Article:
Last Thursday, the White House released what is perhaps the most important submission to date for the It Gets Better Project. In a three-minute long video message to lesbian, gay, bisexual, and transgender youth — far too often the victims of unrelenting discrimination and harassment in their schools — President Obama conveys his support and encouragement to these young people. President Obama says:
You are not alone. You didn’t do anything wrong. You didn’t do anything to deserve being bullied, and there is a whole world waiting for you — filled with possibilities. There are people out there who love you and care about you just the way you are.
It is indeed a wonderful message, and the fact that it is coming from the President of the United States only serves to amplify the message to LGBT young people that life does indeed get better. There are countless people throughout the country who stand by you and love and support you for who you are.
The It Gets Better Project was started by Seattle writer, sex advice columnist, and activist Dan Savage last month following a devastating rash of suicides involving young LGBT people who had all been tormented and victimized in their schools simply because of who they were. The idea was simple enough: Videos featuring LGBT adults sharing their personal experiences and talking directly to LGBT youth to show them that life usually improves immensely for LGBT people as they get older. The message to these young people was as important as it was simple: "It gets better."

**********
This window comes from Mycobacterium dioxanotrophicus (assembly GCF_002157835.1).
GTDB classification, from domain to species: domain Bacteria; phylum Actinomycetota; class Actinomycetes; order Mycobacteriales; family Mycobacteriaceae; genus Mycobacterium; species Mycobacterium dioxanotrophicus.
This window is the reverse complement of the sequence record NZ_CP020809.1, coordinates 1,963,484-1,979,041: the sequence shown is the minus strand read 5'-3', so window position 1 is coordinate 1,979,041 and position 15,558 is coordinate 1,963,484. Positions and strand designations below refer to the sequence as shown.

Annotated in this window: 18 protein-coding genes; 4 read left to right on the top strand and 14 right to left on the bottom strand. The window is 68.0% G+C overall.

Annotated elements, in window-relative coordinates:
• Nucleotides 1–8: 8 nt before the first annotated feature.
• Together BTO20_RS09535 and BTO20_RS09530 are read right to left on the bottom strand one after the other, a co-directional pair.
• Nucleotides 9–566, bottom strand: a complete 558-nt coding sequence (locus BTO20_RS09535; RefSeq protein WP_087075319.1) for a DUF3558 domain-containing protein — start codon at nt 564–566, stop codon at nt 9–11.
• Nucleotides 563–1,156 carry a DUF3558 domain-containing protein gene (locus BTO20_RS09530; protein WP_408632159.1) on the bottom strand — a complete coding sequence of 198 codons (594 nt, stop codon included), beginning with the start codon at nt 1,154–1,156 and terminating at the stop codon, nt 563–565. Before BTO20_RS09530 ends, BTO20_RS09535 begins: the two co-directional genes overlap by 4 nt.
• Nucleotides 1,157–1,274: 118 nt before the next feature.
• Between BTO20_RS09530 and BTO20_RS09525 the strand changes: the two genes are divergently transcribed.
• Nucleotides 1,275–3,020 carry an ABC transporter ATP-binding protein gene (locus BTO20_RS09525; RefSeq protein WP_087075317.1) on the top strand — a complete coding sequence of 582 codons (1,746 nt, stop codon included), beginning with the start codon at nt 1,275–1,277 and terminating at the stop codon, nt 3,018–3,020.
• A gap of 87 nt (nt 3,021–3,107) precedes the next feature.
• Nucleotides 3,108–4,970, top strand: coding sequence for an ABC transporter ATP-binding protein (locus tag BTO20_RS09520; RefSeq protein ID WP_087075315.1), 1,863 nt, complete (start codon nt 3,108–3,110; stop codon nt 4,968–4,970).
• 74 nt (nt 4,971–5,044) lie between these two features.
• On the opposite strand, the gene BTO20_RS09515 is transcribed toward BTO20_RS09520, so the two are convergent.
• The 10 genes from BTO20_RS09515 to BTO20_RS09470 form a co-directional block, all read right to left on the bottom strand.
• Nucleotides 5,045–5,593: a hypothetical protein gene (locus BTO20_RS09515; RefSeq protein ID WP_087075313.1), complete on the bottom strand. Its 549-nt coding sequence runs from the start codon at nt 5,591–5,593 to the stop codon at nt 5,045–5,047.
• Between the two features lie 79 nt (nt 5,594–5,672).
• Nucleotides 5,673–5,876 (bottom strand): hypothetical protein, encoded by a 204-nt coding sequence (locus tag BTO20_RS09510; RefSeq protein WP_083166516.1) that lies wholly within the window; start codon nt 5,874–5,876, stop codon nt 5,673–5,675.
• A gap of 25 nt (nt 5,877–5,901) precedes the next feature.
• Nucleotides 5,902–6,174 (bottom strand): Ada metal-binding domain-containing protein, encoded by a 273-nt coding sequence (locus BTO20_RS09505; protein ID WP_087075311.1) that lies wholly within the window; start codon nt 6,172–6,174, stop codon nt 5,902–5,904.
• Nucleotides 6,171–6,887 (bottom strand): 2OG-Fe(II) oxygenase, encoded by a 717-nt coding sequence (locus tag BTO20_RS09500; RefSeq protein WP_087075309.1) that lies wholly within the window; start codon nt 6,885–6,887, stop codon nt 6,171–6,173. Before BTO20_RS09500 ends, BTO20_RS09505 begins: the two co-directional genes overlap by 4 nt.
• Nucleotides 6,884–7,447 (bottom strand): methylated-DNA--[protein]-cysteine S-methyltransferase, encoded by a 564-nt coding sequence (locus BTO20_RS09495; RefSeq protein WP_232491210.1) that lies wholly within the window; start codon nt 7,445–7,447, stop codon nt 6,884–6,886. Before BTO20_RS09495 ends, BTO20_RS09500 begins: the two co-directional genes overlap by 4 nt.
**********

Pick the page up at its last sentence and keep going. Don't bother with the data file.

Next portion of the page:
Since it was launched, there have been over 700 video submissions, including two from staff in the ACLU’s national offices in New York and Washington, DC, one from the ACLU of Northern California, and one from the ACLU of Illinois, as well as over 10 million video views. There are nearly 90,000 Facebook fans of the project, and it was announced on Friday that It Gets Better is going to be published in book form as a collection of essays from celebrities and ordinary people from across the country who want to share their stories. The book is slated to be published in March 2011, with proceeds benefiting organizations that help LGBT youth.
All of this demonstrates the amazing power of a simple idea to transform lives. It is great to have a president willing to unambiguously stand on the side of LGBT youth. A great follow-up to the president’s message would be turning his words into concrete results that actually do improve the lives of LGBT people and build on the accomplishments that the administration has already delivered upon in this area.
A good place for the administration to bring their considerable political muscle could be with an endorsement of the Student Non-Discrimination Act. This legislation would establish a comprehensive federal prohibition against discrimination in public schools based on a student's actual or perceived sexual orientation or gender identity.
Additionally, the administration should also refrain from efforts to appeal the recent judicial order that struck down the discriminatory “Don’t Ask, Don’t Tell” policy as an unconstitutional violation of the rights of lesbian, gay and bisexual service members.
Nothing will actually show LGBT kids that life does in fact get better then breaking down and eliminating the ugly bigotry and discriminatory policies that treat LGBT Americans like second-class citizens.